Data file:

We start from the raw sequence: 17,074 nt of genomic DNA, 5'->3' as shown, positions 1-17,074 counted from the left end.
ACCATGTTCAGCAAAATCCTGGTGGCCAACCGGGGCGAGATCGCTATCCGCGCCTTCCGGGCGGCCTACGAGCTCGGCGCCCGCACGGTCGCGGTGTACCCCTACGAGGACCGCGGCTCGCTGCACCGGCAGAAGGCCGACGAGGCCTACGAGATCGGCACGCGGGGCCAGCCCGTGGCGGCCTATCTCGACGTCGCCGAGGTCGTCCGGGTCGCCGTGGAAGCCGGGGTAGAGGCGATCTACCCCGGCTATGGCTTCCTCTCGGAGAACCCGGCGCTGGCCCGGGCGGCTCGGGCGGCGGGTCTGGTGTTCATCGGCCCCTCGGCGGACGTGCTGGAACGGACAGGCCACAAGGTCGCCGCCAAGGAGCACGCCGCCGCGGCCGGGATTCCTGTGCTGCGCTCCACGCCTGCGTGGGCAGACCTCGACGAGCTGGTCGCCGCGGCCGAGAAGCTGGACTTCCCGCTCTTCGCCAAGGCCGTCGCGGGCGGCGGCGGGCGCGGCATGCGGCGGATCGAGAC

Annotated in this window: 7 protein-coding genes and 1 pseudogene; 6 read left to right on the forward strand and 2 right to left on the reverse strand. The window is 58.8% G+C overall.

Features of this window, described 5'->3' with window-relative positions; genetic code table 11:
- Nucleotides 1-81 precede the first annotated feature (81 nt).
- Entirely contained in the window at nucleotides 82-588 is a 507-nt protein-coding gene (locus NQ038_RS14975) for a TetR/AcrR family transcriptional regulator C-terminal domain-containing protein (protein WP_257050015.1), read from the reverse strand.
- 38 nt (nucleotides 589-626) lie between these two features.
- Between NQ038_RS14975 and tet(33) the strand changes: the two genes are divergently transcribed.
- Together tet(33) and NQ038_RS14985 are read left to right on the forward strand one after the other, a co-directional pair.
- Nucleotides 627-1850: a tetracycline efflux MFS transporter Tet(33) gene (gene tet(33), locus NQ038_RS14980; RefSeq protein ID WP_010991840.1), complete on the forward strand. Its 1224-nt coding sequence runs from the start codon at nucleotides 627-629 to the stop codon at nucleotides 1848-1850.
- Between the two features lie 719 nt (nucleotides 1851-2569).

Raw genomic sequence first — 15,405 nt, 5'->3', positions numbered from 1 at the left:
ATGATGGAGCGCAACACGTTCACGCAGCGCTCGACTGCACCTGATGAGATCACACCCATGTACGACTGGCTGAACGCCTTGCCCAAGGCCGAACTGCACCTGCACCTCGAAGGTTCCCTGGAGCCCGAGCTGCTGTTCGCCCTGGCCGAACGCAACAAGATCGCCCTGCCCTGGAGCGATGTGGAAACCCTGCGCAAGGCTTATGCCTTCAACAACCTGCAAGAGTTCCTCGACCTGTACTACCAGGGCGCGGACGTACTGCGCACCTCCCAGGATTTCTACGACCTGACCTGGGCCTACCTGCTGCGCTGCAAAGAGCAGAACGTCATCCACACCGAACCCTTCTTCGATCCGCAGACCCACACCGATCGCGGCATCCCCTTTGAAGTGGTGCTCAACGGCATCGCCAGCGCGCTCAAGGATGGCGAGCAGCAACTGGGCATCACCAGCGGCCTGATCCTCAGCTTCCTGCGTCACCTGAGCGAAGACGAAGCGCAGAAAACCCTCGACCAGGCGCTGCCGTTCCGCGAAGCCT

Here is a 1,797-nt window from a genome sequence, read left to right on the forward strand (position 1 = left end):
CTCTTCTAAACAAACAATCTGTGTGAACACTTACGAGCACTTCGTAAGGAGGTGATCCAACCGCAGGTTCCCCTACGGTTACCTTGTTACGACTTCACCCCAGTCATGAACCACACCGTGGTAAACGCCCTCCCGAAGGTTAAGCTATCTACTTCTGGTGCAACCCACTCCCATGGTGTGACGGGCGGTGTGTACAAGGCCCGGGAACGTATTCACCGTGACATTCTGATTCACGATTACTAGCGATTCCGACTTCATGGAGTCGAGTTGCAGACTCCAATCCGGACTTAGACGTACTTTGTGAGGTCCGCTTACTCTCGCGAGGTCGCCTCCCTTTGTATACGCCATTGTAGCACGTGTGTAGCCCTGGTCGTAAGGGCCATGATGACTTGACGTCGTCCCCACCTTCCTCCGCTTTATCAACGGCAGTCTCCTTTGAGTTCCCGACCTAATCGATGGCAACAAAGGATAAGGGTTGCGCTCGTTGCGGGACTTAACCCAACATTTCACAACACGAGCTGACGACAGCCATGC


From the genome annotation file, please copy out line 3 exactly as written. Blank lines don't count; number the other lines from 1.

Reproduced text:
Annotated in this window: 7 protein-coding genes and 1 pseudogene; 6 read left to right on the forward strand and 2 right to left on the reverse strand. The window is 58.8% G+C overall.